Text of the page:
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I enjoy when I get the chance to return back to my old high school to catch the talented drama club do a new show. Last night, the Reading Memorial High School Drama Club performed a powerful student-run production titled Selfie.
Selfie is a short play written by Bradley Hayward. The story centers around the lives of eight high school students facing their own insecurities. The play also influences the dangers of social media and how it can become a world of compatibility. Upon posting a selfie on the internet, although that photo shows a smile, on the inside, it hides much darker secrets.
Directed by student Ryan Norton, Class of 2019, the small cast made a strong impact on the stage of RMHS. High school is a very important time. Students learn to connect with others, gain an understanding of what they’re passionate about, but most importantly, to love yourself.
Norton jumped at the opportunity to direct his own show. He chose to direct Selfie because he was drawn to the story and because “The material is so real on a new level and it has allowed the company to connect to a multitude of topics and scenarios presented in the show.”
Many powerful topics were conveyed through actors performing as contrasting people who fought their own eternal battles. Some issues that were touched upon were the feelings of being uncomfortable with your body, becoming gravely ill, and of the pressures of school. How we react to our stresses is the most important question.
Norton did an incredible job setting up the stage working closely with cast members. I could tell that the cast wanted to sell this message to audiences. I remember tearing up, gasping, and even smiling, too. I was not alone. Audiences were quiet while taking in the heavy words of wisdom. The most powerful aspect about theatre is audience response.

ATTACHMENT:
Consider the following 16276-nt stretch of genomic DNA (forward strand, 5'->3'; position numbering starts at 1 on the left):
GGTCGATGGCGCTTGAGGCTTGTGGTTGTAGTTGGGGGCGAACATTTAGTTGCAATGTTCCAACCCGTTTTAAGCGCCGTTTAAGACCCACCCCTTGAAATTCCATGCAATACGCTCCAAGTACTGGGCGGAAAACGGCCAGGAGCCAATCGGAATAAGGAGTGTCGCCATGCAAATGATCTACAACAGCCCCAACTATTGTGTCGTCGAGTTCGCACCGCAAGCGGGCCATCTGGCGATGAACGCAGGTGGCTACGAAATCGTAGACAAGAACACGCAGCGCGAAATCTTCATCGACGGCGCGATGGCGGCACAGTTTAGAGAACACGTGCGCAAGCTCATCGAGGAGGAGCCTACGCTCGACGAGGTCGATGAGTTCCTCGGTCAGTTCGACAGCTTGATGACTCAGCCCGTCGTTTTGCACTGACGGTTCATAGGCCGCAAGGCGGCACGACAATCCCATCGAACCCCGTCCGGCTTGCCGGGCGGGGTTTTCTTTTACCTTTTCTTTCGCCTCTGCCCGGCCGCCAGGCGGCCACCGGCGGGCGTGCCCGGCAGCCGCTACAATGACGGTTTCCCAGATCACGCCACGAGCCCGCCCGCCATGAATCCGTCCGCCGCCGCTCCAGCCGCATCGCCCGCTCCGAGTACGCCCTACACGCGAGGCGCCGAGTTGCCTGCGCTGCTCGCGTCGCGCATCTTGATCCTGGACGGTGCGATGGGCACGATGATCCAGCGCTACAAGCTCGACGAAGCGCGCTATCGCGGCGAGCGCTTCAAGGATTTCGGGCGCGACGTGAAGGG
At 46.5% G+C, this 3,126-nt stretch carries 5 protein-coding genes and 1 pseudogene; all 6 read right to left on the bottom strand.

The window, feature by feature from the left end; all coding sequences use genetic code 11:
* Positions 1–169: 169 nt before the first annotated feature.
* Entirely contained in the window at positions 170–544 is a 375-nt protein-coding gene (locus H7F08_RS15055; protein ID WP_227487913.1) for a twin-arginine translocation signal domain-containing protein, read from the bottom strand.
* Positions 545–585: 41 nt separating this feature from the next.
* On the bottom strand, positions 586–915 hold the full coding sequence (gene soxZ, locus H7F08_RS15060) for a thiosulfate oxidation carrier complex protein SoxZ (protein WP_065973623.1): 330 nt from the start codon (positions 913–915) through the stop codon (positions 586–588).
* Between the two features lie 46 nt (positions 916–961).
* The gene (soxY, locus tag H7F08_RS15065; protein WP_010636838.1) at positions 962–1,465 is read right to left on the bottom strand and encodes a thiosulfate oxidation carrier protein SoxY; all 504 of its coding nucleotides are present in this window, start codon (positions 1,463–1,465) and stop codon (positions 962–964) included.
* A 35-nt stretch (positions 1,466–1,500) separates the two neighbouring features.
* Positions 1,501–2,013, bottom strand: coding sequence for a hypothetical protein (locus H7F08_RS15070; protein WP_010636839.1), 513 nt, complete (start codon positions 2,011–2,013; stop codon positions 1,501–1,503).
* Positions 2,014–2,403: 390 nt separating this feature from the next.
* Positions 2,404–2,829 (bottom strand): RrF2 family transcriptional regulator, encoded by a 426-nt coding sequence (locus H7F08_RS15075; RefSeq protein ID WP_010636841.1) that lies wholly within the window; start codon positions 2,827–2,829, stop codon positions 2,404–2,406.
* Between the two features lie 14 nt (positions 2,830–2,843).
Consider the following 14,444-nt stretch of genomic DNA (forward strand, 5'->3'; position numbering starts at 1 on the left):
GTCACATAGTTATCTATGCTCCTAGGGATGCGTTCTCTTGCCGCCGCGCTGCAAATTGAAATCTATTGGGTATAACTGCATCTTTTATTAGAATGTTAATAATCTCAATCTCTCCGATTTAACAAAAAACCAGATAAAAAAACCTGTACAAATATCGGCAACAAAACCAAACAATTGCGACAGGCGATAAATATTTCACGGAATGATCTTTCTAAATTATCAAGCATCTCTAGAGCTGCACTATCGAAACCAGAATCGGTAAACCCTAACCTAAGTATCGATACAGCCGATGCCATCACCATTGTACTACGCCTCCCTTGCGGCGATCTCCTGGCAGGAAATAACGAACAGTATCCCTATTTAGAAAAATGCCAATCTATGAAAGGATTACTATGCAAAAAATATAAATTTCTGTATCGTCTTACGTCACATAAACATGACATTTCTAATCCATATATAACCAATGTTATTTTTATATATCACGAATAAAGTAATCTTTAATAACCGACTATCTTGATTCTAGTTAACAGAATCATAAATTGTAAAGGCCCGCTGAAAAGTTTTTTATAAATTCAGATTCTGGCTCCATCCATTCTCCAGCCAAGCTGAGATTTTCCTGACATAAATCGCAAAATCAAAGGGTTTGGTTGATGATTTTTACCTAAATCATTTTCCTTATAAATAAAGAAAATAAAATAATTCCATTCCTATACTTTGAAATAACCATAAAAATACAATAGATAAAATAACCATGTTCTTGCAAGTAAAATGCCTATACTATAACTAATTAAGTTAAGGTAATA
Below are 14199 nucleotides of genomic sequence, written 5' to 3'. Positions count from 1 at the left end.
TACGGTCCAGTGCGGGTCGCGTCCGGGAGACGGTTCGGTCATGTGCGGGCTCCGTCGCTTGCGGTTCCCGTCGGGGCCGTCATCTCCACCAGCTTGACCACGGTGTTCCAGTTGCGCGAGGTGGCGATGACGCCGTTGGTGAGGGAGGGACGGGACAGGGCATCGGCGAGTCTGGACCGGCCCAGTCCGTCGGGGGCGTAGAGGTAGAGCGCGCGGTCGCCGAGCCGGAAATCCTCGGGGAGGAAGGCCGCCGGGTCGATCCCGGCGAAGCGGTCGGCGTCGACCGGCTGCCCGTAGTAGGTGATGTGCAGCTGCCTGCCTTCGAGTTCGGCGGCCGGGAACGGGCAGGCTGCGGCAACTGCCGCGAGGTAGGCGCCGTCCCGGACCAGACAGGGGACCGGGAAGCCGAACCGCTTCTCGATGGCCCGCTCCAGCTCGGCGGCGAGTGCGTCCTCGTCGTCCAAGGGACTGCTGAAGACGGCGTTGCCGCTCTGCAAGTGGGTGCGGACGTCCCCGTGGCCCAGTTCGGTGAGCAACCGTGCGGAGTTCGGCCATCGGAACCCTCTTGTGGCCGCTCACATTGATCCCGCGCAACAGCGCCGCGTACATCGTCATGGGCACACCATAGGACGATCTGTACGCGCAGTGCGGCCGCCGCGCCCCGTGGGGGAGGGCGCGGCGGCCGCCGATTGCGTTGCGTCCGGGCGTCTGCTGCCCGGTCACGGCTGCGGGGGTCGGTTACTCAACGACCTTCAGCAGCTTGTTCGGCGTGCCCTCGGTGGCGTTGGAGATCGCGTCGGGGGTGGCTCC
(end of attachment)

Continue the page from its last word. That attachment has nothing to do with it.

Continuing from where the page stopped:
A gigantic prop cell phone sat in the middle of the stage creating a fun, yet startling set piece. I also really liked the lighting, and how it metaphorically states that we should never lose ourselves to the darkness and stay together.
Gradually, the characters start to abandon social media and come together to physically connect, holding each other in support. Barely anyone does that anymore. Physical communication helps our own social skills and strengthens our relationships.
Selfie derives the eerie feeling of how technology has taken over all communication. We have become addicted to social media. We post our life story for not just our friends, but even strangers to see. In a matter of time, social media has taken over our lives distract us from forming connections and creating a life of our own. Instead of sitting with our friends at lunch, our eyes are glued to our devices paying no attention to new friendships.
I applaud the cast and crew of Selfie for a memorable evening. We have to set our phones aside and accept our society, ourselves, and form bonds. Don’t be afraid to be yourself. Being different is a given.
The theater is all about confidence. It is mandatory to put away your phones in the theatre to work together to listen to a director and create a show for audiences. The cast of young high school actors proved themselves as they worked together. Theatre means trust and is the greatest "I can" objective.
Selfie was a beautiful eye-opening piece that I will forever cherish. Wonderful job again to Ryan Norton and his cast and crew for a thought-provoking evening. You never know what secrets are behind that selfie posted to social media.